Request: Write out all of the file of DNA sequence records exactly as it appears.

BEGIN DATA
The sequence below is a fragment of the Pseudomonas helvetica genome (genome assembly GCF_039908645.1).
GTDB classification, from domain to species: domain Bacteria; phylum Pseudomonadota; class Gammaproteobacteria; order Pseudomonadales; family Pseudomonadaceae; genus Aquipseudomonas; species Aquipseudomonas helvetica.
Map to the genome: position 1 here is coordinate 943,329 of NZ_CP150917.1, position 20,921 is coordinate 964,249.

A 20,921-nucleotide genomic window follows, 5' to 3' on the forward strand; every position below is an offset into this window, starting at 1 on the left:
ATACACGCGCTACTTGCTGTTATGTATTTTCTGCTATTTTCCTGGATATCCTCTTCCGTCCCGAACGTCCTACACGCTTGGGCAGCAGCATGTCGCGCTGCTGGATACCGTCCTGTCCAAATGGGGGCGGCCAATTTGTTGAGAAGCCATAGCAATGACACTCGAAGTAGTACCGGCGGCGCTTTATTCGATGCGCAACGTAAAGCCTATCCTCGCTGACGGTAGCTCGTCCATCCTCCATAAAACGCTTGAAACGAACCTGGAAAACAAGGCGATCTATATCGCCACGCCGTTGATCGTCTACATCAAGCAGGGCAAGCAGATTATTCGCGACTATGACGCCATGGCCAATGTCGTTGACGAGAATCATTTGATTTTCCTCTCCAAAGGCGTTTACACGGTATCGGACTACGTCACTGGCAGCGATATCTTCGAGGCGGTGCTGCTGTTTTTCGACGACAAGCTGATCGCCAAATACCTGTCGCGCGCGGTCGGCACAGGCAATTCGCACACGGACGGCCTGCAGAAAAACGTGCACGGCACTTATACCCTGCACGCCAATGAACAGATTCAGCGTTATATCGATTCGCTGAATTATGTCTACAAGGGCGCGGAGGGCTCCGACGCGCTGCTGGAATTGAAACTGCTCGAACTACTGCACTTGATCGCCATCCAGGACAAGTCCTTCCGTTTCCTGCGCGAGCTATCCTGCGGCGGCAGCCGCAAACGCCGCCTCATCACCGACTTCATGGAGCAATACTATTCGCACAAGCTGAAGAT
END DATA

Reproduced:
The sequence below is a fragment of the Pseudomonas helvetica genome (genome assembly GCF_039908645.1).
GTDB classification, from domain to species: domain Bacteria; phylum Pseudomonadota; class Gammaproteobacteria; order Pseudomonadales; family Pseudomonadaceae; genus Aquipseudomonas; species Aquipseudomonas helvetica.
Map to the genome: position 1 here is coordinate 943,329 of NZ_CP150917.1, position 20,921 is coordinate 964,249.

A 20,921-nucleotide genomic window follows, 5' to 3' on the forward strand; every position below is an offset into this window, starting at 1 on the left:
ATACACGCGCTACTTGCTGTTATGTATTTTCTGCTATTTTCCTGGATATCCTCTTCCGTCCCGAACGTCCTACACGCTTGGGCAGCAGCATGTCGCGCTGCTGGATACCGTCCTGTCCAAATGGGGGCGGCCAATTTGTTGAGAAGCCATAGCAATGACACTCGAAGTAGTACCGGCGGCGCTTTATTCGATGCGCAACGTAAAGCCTATCCTCGCTGACGGTAGCTCGTCCATCCTCCATAAAACGCTTGAAACGAACCTGGAAAACAAGGCGATCTATATCGCCACGCCGTTGATCGTCTACATCAAGCAGGGCAAGCAGATTATTCGCGACTATGACGCCATGGCCAATGTCGTTGACGAGAATCATTTGATTTTCCTCTCCAAAGGCGTTTACACGGTATCGGACTACGTCACTGGCAGCGATATCTTCGAGGCGGTGCTGCTGTTTTTCGACGACAAGCTGATCGCCAAATACCTGTCGCGCGCGGTCGGCACAGGCAATTCGCACACGGACGGCCTGCAGAAAAACGTGCACGGCACTTATACCCTGCACGCCAATGAACAGATTCAGCGTTATATCGATTCGCTGAATTATGTCTACAAGGGCGCGGAGGGCTCCGACGCGCTGCTGGAATTGAAACTGCTCGAACTACTGCACTTGATCGCCATCCAGGACAAGTCCTTCCGTTTCCTGCGCGAGCTATCCTGCGGCGGCAGCCGCAAACGCCGCCTCATCACCGACTTCATGGAGCAATACTATTCGCACAAGCTGAAGAT